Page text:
The Chiefs played before a national television audience this past week. CBS Sports had its lead crew of Jim Nantz and Phil Simms in Kansas City for the first time since the 2010 playoff game against the Baltimore Ravens.
The game, originally scheduled for a 12 noon start, had been moved to late afternoon by the NFL to accommodate the network who, to no surprise, took notice of the team’s 6-0 start and wanted to showcase the game to the nation.
Television rules, when it comes to professional sports. Lamar Hunt knew that back in 1960, when he famously wrote of football: “The sport has everything. And it televises well.”
Indeed it does, as the ratings continue to prove. With television viewership not what it was, still few turn away when the programming is the National Football League. Hunt wrote as early as 1959 of the importance of all league teams having a share of the revenue from whatever network contract he could acquire.
Most followers of the early days of the American Football League had their introduction to the new league via a nationwide television contract. The first contract the AFL signed was with ABC-TV, who introduced many new innovations in televising professional football.
Pioneering concepts included the use of shotgun mics, unique camera locations and close-ups of people in the stands and sidelines, as well as other revolutionary new reporting techniques, such as a special unit suspended from an overhead blimp.
By 1963, forty AFL games on 17 dates were being carried to the nation’s homes, including games played on 15 Sunday afternoons, Thanksgiving Day and on one Saturday. The televised sessions culminated with the league championship game. As a general rule, two games were carried on the Sunday dates, with one beamed to the eastern half of the country and one to the west.
This expanded coverage included the use of five and often six cameras, unheard of at that time. They included high-angle, field and portable-held cameras for dramatic close-up action and other shots.
As they are often situated today, two cameras were located on the 50-yard line, one on each 20-yard line, with one set high above the stadium and a fifth camera on the field on a dolly that moved up and down the field, along with the play. Each was equipped with zoom lenses so that action could be covered close up when the situation dictated. While all of these angles and cameras are common-place to viewers today, they were considered ahead of their time. Making the broadcasts even more unique, the contours of Kansas City’s Municipal Stadium – constructed originally for baseball – made the viewing angles truly interesting to audiences that were used to watching football on television. NFL Films went so far as to air a special program, outlining the originality of some of the early footage shot at Municipal.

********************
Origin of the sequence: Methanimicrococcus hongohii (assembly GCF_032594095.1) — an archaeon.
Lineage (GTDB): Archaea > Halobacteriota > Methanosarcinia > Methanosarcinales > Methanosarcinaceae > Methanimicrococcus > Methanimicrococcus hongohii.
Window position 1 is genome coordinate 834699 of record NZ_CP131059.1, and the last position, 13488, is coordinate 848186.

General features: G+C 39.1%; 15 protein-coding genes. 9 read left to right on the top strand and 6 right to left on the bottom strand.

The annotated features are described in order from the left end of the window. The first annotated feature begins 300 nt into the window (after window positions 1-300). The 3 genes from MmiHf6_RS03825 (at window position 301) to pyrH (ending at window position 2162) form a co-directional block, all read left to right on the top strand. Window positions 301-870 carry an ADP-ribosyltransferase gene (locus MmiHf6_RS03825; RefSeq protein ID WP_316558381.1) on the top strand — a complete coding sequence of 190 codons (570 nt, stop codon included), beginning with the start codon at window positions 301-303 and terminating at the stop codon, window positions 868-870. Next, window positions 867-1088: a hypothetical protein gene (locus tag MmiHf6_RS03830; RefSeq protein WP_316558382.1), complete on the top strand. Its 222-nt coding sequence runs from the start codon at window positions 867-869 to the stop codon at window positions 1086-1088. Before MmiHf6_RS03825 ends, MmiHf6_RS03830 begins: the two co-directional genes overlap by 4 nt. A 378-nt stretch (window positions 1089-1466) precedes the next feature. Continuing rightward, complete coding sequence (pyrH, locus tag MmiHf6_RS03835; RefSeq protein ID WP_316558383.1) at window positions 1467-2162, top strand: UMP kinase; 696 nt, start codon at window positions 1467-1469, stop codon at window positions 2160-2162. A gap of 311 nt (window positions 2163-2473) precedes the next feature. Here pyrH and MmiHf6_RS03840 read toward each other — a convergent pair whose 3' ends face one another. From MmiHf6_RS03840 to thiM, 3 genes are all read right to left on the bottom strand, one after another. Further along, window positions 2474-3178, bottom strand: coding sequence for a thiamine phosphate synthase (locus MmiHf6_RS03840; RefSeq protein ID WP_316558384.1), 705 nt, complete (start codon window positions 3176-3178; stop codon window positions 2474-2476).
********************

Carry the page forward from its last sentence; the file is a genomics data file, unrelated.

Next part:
Today, television crews can command a staff of 100, but in the early 1960s, a crew of 30 to 35 persons was all that was required at the originating stadium, with an additional staff back at the studio.
By the time of the Chiefs arrival in Kansas City in 1963, Jack Buck, the famed baseball announcer, was handling play-by-play chores with George Ratterman on analysis. Curt Gowdy and Paul Christman made up the other team with Charlie Jones, the original voice of the Texans, handling regional pickups.
An early broadcast of an AFL game from 1962, between the then Dallas Texans and Buffalo Bills has just been acquired thanks to the generosity of former Texans/Chiefs receiver and team Hall of Famer Chris Burford and it provides a unique look at the way the medium approached its games, preferring spare commentary, compared to today’s non-stop dialogue.
NBC-TV eventually took the contract to broadcast all AFL broadcasts in 1965, but ABC is where it all started.